Boycotting the 2022 Winter Olympics in Beijing (4-22 February) appears to be still an issue in US government circles. At the start of the week, Secretary of State Anthony Blinken confirmed talks at the international level at a parliamentary hearing on the Olympics to coordinate united protest actions against China’s policy of suppressing Uyghurs and other Muslim ethnic groups and other human rights abuses.
“We are consulting very intensively with our allies and partners in order to consider our common concerns and, ideally, to arrive at a common approach,” Blinken said in Washington. The top US diplomat stressed that compared to the US doing it alone, which was originally discussed, “a joint approach would be much more effective.”
Blinken appears to be based on the results of talks over the summer: “We’ll know more in the coming weeks.”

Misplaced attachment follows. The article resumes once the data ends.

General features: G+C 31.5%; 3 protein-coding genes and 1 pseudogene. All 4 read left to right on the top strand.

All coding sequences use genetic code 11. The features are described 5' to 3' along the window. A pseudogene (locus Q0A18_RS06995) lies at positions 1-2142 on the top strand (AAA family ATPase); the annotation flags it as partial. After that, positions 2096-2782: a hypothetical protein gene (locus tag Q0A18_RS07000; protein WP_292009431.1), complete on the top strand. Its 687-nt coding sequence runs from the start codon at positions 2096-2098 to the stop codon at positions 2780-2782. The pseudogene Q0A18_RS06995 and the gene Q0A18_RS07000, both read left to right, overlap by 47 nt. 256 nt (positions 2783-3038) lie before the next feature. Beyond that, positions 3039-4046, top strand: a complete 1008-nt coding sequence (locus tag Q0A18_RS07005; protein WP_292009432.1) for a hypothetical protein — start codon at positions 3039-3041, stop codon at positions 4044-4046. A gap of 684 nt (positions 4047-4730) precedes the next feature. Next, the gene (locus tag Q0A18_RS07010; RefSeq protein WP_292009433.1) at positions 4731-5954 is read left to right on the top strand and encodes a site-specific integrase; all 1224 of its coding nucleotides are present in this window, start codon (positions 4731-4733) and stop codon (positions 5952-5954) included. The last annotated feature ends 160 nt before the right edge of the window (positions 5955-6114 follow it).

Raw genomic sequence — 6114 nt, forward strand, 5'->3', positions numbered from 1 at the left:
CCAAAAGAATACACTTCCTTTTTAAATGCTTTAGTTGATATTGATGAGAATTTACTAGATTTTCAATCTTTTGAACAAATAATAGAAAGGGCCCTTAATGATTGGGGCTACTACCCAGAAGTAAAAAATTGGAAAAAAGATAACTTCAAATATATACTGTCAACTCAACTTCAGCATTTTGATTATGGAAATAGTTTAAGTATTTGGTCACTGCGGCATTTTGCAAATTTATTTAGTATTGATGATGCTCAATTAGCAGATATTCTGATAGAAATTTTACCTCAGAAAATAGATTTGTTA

His comments contrasted with a White House statement in early April. “We have not and will not discuss any boycotts with allies and partners,” said US President Joe Biden’s spokeswoman, Jen Psaki. At the same time, the US Olympic Committee had spoken out against a boycott of competitions in the Middle Kingdom by US activists due to a lack of efficacy.
The boycott issue has continued to burn in the past few weeks. Blinken’s ministry made a fresh attempt in mid-May with hints about China’s alleged attempts to cover up human rights abuses and the violent response by the United States at a political and outreach level.
Shortly thereafter, House Speaker Nancy Pelosi suggested at least a diplomatic boycott of the Games: “Let’s not honor the Chinese government by making heads of state go to China. When heads of state go to China in the face of an ongoing genocide, the real question is: What is power? Which moral do they have to talk about human rights anywhere in the world?
Beijing responded with anger and counter-accusations of alleged lies by US politicians. China’s rulers also prevented any interference in its internal affairs.